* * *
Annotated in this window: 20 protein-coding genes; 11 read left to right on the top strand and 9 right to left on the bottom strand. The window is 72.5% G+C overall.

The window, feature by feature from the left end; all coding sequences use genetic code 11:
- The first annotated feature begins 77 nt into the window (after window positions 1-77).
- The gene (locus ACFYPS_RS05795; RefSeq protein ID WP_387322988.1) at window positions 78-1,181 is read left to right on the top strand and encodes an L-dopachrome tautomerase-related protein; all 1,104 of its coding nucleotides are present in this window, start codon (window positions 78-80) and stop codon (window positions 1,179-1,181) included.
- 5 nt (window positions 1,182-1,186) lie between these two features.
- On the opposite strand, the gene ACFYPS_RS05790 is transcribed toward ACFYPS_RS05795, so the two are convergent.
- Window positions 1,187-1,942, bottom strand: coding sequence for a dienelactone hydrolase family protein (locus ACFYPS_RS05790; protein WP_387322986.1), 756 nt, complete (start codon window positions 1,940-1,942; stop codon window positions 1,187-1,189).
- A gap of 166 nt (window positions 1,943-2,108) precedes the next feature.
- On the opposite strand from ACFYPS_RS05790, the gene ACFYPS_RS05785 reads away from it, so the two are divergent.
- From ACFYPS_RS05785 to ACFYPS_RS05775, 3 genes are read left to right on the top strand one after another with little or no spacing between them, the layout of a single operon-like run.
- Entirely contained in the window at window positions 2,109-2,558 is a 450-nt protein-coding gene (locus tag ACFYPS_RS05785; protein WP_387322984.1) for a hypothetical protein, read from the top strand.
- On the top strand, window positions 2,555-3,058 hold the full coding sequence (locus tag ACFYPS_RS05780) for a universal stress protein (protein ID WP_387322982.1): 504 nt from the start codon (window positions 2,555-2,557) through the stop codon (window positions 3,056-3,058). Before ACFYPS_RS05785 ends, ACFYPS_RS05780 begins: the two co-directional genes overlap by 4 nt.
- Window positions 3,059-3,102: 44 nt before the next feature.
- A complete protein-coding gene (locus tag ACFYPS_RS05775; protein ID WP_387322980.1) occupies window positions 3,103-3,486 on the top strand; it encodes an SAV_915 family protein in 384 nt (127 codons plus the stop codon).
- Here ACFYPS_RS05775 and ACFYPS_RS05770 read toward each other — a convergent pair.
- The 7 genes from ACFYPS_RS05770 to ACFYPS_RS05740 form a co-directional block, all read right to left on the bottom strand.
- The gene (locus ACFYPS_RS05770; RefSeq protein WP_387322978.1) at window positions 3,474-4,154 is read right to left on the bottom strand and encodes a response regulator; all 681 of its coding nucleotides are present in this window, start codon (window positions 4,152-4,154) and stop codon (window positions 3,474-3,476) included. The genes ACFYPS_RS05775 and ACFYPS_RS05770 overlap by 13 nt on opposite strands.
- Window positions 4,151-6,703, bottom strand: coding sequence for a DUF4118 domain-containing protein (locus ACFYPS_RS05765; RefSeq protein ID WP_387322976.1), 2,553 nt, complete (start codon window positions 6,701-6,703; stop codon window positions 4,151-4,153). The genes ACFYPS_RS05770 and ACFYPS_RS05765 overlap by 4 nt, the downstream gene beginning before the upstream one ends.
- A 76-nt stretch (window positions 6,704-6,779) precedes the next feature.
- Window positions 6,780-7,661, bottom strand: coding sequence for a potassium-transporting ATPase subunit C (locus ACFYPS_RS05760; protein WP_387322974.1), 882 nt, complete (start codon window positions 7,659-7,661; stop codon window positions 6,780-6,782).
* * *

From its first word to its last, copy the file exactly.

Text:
Annotated in this window: 20 protein-coding genes; 11 read left to right on the top strand and 9 right to left on the bottom strand. The window is 72.5% G+C overall.

The window, feature by feature from the left end; all coding sequences use genetic code 11:
- The first annotated feature begins 77 nt into the window (after window positions 1-77).
- The gene (locus ACFYPS_RS05795; RefSeq protein ID WP_387322988.1) at window positions 78-1,181 is read left to right on the top strand and encodes an L-dopachrome tautomerase-related protein; all 1,104 of its coding nucleotides are present in this window, start codon (window positions 78-80) and stop codon (window positions 1,179-1,181) included.
- 5 nt (window positions 1,182-1,186) lie between these two features.
- On the opposite strand, the gene ACFYPS_RS05790 is transcribed toward ACFYPS_RS05795, so the two are convergent.
- Window positions 1,187-1,942, bottom strand: coding sequence for a dienelactone hydrolase family protein (locus ACFYPS_RS05790; protein WP_387322986.1), 756 nt, complete (start codon window positions 1,940-1,942; stop codon window positions 1,187-1,189).
- A gap of 166 nt (window positions 1,943-2,108) precedes the next feature.
- On the opposite strand from ACFYPS_RS05790, the gene ACFYPS_RS05785 reads away from it, so the two are divergent.
- From ACFYPS_RS05785 to ACFYPS_RS05775, 3 genes are read left to right on the top strand one after another with little or no spacing between them, the layout of a single operon-like run.
- Entirely contained in the window at window positions 2,109-2,558 is a 450-nt protein-coding gene (locus tag ACFYPS_RS05785; protein WP_387322984.1) for a hypothetical protein, read from the top strand.
- On the top strand, window positions 2,555-3,058 hold the full coding sequence (locus tag ACFYPS_RS05780) for a universal stress protein (protein ID WP_387322982.1): 504 nt from the start codon (window positions 2,555-2,557) through the stop codon (window positions 3,056-3,058). Before ACFYPS_RS05785 ends, ACFYPS_RS05780 begins: the two co-directional genes overlap by 4 nt.
- Window positions 3,059-3,102: 44 nt before the next feature.
- A complete protein-coding gene (locus tag ACFYPS_RS05775; protein ID WP_387322980.1) occupies window positions 3,103-3,486 on the top strand; it encodes an SAV_915 family protein in 384 nt (127 codons plus the stop codon).
- Here ACFYPS_RS05775 and ACFYPS_RS05770 read toward each other — a convergent pair.
- The 7 genes from ACFYPS_RS05770 to ACFYPS_RS05740 form a co-directional block, all read right to left on the bottom strand.
- The gene (locus ACFYPS_RS05770; RefSeq protein WP_387322978.1) at window positions 3,474-4,154 is read right to left on the bottom strand and encodes a response regulator; all 681 of its coding nucleotides are present in this window, start codon (window positions 4,152-4,154) and stop codon (window positions 3,474-3,476) included. The genes ACFYPS_RS05775 and ACFYPS_RS05770 overlap by 13 nt on opposite strands.
- Window positions 4,151-6,703, bottom strand: coding sequence for a DUF4118 domain-containing protein (locus ACFYPS_RS05765; RefSeq protein ID WP_387322976.1), 2,553 nt, complete (start codon window positions 6,701-6,703; stop codon window positions 4,151-4,153). The genes ACFYPS_RS05770 and ACFYPS_RS05765 overlap by 4 nt, the downstream gene beginning before the upstream one ends.
- A 76-nt stretch (window positions 6,704-6,779) precedes the next feature.
- Window positions 6,780-7,661, bottom strand: coding sequence for a potassium-transporting ATPase subunit C (locus ACFYPS_RS05760; protein WP_387322974.1), 882 nt, complete (start codon window positions 7,659-7,661; stop codon window positions 6,780-6,782).